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Key links:
Primary website:
civilbeat.com
Primary Twitter:
@civilbeat

Editor’s Note: Encyclo has not been regularly updated since August 2014, so information posted here is likely to be out of date and may be no longer accurate. It’s best used as a snapshot of the media landscape at that point in time.

Honolulu Civil Beat is a for-profit online news organization covering Hawaii.

Civil Beat is a project of Peer News, a company founded in 2008 by eBay founder and chairman Pierre Omidyar and Randy Ching. It was announced in November 2009 and launched in May 2010. It has a staff of 12, initially led by John Temple, former editor of the now-defunct Rocky Mountain News, though he left in April 2012 to become the Washington Post’s managing editor. The organization opened a Washington bureau in summer 2011.

Civil Beat charges for much of its content, a strategy that has drawn some skepticism. The site charges $9.99 for full access, down from its initial fee of $19.99 per month. Access also includes daily email summaries and admission to events. It has also shifted from a hard paywall to a metered model.

Civil Beat specializes in coverage of local and state politics, education, land, and money. The site is oriented toward coverage of issues rather than breaking news, though it does use its Twitter account for breaking-news coverage. It also includes dozens of topic pages on local issues.

Omidyar has said his goal with the site is to “create the new civic square.” To that end, discussion is a central part of Civil Beat’s strategy, with its journalists — called “reporter hosts” — actively participating in comment threads on the site.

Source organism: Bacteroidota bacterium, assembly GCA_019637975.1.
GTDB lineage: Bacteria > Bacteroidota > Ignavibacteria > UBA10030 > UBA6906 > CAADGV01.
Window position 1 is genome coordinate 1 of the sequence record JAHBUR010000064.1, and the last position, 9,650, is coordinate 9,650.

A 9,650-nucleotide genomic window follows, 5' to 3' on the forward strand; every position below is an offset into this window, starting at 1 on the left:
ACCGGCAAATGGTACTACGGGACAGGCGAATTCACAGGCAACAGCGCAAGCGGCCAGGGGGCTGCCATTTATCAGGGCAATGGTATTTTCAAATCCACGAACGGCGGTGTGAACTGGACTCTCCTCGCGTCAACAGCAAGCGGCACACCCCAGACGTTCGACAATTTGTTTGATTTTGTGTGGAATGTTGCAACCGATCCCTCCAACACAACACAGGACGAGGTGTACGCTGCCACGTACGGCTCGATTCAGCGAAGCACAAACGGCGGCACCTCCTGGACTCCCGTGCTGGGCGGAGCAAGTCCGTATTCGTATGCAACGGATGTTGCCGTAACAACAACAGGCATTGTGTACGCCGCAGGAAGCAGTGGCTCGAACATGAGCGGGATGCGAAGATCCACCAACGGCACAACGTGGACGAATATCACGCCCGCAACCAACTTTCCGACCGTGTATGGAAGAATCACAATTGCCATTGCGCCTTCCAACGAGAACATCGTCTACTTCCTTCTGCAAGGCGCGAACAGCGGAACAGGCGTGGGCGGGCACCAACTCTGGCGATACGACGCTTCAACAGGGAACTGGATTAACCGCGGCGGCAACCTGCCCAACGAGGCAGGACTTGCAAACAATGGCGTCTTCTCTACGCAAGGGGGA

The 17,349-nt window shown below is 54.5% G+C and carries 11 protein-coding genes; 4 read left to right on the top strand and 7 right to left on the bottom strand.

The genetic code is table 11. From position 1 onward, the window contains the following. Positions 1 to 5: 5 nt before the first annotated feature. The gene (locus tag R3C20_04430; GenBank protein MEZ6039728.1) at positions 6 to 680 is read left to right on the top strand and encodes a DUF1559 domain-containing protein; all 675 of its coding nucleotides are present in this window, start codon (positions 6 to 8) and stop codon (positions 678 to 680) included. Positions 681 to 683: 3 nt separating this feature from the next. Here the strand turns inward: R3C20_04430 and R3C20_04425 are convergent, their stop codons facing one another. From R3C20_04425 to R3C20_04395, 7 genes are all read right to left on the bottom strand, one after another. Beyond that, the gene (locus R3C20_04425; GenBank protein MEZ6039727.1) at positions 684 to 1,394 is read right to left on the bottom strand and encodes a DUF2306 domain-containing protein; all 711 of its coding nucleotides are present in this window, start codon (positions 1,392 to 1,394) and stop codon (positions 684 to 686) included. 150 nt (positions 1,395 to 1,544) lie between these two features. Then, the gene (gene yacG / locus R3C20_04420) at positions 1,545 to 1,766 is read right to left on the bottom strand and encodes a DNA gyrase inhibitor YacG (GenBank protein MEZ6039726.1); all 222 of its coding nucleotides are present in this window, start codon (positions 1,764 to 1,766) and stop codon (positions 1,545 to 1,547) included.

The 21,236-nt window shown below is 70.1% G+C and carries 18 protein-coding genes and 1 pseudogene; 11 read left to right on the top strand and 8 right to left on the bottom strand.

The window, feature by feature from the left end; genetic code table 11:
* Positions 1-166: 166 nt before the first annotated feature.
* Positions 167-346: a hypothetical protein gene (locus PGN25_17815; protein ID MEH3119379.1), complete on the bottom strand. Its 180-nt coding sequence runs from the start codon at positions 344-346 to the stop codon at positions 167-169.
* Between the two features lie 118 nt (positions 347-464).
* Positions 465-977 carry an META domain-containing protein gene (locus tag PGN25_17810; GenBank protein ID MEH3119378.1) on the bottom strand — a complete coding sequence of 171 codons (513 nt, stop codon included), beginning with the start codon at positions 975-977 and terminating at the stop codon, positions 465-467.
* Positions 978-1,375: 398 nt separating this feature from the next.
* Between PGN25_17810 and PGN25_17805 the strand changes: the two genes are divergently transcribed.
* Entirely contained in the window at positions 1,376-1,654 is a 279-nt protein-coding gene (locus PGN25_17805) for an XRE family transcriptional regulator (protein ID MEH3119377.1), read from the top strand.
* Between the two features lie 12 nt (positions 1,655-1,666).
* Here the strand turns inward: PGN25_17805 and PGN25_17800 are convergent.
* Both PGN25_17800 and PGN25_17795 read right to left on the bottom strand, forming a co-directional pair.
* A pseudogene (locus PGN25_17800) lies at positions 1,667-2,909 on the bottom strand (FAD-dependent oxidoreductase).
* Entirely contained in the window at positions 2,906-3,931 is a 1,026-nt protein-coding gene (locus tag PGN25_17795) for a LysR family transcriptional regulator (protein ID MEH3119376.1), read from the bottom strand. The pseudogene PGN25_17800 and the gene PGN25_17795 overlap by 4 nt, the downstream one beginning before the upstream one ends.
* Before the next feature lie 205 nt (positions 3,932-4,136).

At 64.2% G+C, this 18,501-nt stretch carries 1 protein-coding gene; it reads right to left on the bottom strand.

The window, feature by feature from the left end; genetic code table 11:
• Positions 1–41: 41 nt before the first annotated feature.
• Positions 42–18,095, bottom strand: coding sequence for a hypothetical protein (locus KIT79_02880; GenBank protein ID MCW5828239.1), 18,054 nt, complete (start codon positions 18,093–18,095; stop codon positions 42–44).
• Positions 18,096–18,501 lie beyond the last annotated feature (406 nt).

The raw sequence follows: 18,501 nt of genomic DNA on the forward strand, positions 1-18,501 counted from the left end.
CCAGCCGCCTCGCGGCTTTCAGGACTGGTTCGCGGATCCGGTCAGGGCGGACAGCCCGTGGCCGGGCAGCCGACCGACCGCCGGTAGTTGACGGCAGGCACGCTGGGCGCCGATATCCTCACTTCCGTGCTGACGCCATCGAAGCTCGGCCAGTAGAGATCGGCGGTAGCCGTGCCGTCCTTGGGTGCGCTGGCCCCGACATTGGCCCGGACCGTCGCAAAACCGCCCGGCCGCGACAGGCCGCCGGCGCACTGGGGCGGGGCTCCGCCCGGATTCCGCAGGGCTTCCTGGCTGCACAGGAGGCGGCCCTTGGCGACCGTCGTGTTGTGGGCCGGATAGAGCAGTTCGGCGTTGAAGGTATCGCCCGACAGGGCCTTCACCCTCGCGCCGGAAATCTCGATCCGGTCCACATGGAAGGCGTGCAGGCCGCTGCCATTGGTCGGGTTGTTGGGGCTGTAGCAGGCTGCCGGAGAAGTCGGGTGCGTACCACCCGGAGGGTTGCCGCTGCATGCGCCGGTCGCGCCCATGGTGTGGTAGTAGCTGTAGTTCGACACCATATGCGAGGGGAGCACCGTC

In 2013, Civil Beat partnered with The Huffington Post to launch HuffPost Hawaii, a site managed by Civil Beat that would shortened versions of its local coverage as well as cultural coverage aimed at travelers from the U.S. and Japan.

The site also runs the Civil Beat Law Center for the Public Interest, which works to help the media and public get access to public information.

Peers, allies, & competitors:
Recent Nieman Lab coverage:
Dec. 5, 2016 / Shan Wang
Voice of San Diego is spearheading a team to help other smaller news outlets build membership programs — For readers, paying for a membership to a news organization means more than getting a branded thank-you tchotchke once in a while. For a news organization, those paid memberships means survival — and renewed membership...
Nov. 30, 2016 / Joseph Lichterman
The Tulsa Frontier is ditching its pricey paywall and becoming a nonprofit as it attempts to grow — The Tulsa Frontier launched in 2015 in an attempt to take a different approach to local news. The Oklahoma investigative news site was a for-profit outlet behind a paywall, with subscriptions costing $30 a month. On Tues...
June 8, 2016 / Joseph Lichterman
Honolulu Civil Beat, after six years of trying life as a for-profit, is becoming a nonprofit after all — The Honolulu Civil Beat, the six-year-old Hawaii-based news site launched by Pierre Omidyar, is becoming a nonprofit, the organization said Wednesday. It’s dropping its metered paywall and introducing a membership ...
July 24, 2015 / Joseph Lichterman
Trouble in paradise? How the struggles of two Hawaiian paywalls reflect larger industry trends — It was billed as the Pugnacious Polynesian Paywall Punch-Up. Honolulu Civil Beat, a local news site backed by eBay founder Pierre Omidyar, launched in 2010 with an ad-free business model built on digital subscriptions. A...
Feb. 11, 2014 / Joshua Benton
The Pierre Omidyar-backed legal aid clinic wins a public records case in Hawaii — We wrote last fall about how the Hawaii news site Honolulu Civil Beat was spawning a separate legal aid clinic to help the public — or even other news organizations — fight for better records access. (Civil Beat is p...

Recently around the web, from Mediagazer:

Primary author: Mark Coddington. Main text last updated: October 2, 2013.
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